From Friday’s Weekend Look section of The Oklahoman.
Oklahoma music stars rocked through 2010
Pardon me if my ears are still ringing from 2010.
It’s a common side effect from standing near an epicenter of musical greatness, so I’m not complaining.
Oklahoma’s vast and diverse musical scene practically quaked with success and possibilities in 2010.
Tishomingo country star Blake Shelton hit his “Hillbilly Bone” with Trace Adkins, and the raucous duet became the first of back-to-back chart-toppers for the Ada native. Shelton, who swapped traditional albums for a pair of Six Paks, also joined the Grand Ole Opry and proposed to his country music sweetheart and Tishomingo neighbor Miranda Lambert in 2010.
Lambert continued spinning off hits from her 2009 album “Revolution,” notching the first two No. 1s of her career with “White Liar” and “The House That Built Me.” She set a record by earning nine nominations for the Country Music Association Awards, and she and Shelton affirmed their status as the genre’s new power couple when they took home five trophies between them at the CMAs.
Checotah native Carrie Underwood, who wed pro hockey player Mike Fisher in July, expanded her repertoire into acting last year, guest-starring on the sitcom “How I Met Your Mother” and filming her movie debut in “Soul Surfer,” which will open in theaters in April. The “American Idol” also earned her first Golden Globe nomination for co-writing “There’s a Place for Us,” the end credits theme for the big-screen adaptation of “The Chronicles of Narnia: The Voyage of the Dawn Treader.” We’ll find out if she won when the Globes are handed out Sunday night.
Rascal Flatts, which includes former Pitcher resident Joe Don Rooney, released its first album on new label Big Machine Records. Chockie-bred diva Reba McEntire notched her 59th Top 10 hit on the Billboard Hot Country Songs chart and launched a superstar tour with George Strait, which is coming Saturday to Oklahoma City. Toby Keith continued to pay tribute to his late friend and fellow Oklahoman Wayman Tisdale, playing his hit ode “Cryin’ for Me (Wayman’s Song)” on April’s Academy of Country Music Awards, before reloading his career with the release of his 15th studio album, “Bullets in the Gun.”
Several Oklahoma country music standouts did our fair state proud when Nashville, Tenn., was devastated by May floods. Country Music Hall of Famer Vince Gill, who was raised in Oklahoma City, organized the first of the many star-studded telethons, while Owasso couple Garth Brooks and Trisha Yearwood played last month a series of nine sold-out concerts that raised a projected $3 million for the Community Foundation of Middle Tennessee.
Cross Canadian Ragweed and Brooks & Dunn broke my heart with breakups, but my hopes were rekindled when Ragweed frontman Cody Canada re-emerged with new band The Departed and former Tulsan Ronnie Dunn set a 2011 solo show in Thackerville.
Oklahoma’s country music stars weren’t the only ones celebrating big achievements in the past year. Edmond teen Greyson Chance channeled Lady Gaga and achieved YouTube stardom before his 13th birthday. Former Tulsa teen trio Hanson finally pushed their 1997 global hit “MMMBop” to the back of people’s memories with their equally catchy “Thinking ‘Bout Somethin’,” which was accompanied by a clever music video tribute to “The Blues Brothers” featuring a cameo by “Weird Al” Yankovic.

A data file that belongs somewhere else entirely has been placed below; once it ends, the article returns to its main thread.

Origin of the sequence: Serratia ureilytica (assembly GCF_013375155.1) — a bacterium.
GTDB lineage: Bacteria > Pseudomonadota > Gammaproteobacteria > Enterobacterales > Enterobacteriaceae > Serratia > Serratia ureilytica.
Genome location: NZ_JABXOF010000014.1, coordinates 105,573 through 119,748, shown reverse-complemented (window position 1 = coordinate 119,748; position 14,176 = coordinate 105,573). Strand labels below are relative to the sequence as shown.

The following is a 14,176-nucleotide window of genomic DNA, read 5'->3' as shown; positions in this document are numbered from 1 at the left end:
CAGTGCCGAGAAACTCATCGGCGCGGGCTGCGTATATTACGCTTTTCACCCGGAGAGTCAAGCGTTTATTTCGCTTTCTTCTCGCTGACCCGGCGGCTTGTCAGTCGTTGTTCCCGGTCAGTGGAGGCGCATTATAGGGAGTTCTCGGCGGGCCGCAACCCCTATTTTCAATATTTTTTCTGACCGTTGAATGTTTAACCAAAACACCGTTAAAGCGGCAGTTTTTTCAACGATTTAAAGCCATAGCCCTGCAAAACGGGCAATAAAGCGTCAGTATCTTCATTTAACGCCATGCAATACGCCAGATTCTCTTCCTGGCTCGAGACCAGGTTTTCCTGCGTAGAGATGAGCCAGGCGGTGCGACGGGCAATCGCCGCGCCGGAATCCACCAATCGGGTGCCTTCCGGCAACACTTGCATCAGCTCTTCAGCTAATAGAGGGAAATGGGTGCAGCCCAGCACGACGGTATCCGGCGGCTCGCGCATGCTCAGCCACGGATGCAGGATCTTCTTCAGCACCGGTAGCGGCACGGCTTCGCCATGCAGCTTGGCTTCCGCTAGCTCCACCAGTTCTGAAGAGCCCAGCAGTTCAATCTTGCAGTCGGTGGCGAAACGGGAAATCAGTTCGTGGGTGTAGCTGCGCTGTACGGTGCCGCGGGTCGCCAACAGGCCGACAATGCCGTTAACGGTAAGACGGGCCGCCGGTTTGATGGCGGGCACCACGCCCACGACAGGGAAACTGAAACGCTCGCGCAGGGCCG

While Oklahoma City-born and bred singer-songwriter Audra Mae was delivering “gypsy cowgirl soul” on her auspicious debut album, rockers Kings of Leon, which includes Oklahoma City-born members Matthew and Nathan Followill, offered a brand a rock that was more “Back Down South” for “Come Around Sundown,” the follow-up to their Grammy-winning 2008 breakout album “Only
By the Night.”
Songwriting great Jimmy Webb, who hails from Elk City, revisited some of his defining hits, including “By the Time I Get to Phoenix,” “Galveston” and “Wichita Lineman” on “Just Across the River,” a duets album that paired him with singing stars such as Gill, Glen Campbell and Billy Joel. And songstress Judy Collins cut the defining rendition of Webb’s gorgeously complex ballad “Gauguin” as the closer to her 2010 album “Paradise.”
But few musical storylines could match the comeback of Tulsa Sound man Leon Russell, a triumphant return conceived by Elton John and produced by T Bone Burnett. For years, Russell, a shining rock star in the 1960s and ’70s, languished in relative obscurity, but John set out to restore the Lawton native to his proper place in the modern music pantheon. Their album “The Union” debuted at No. 3 on the Billboard 200 chart, giving Russell extra exposure that undoubtedly helped him gain the attention of the Rock and Roll Hall of Fame.
Russell’s upcoming inauguration into the rock hall, set for March 14 in New York City, is sure to be just one highlight of 2011. I hope the new year rocks even harder. My ears can take it.
Golden Globes live blog
Find out whether Carrie Underwood wins the Golden Globe for best original song from a motion picture when Brandy McDonnell live blogs the 68th Annual Golden Globe Awards starting at 7 p.m. Sunday at BAM’s Blog, http://blog.newsok.com/bamsblog. The Globes will air live from Beverly Hills, Calif., at 7 p.m. Sunday on NBC, with Ricky Gervais as host.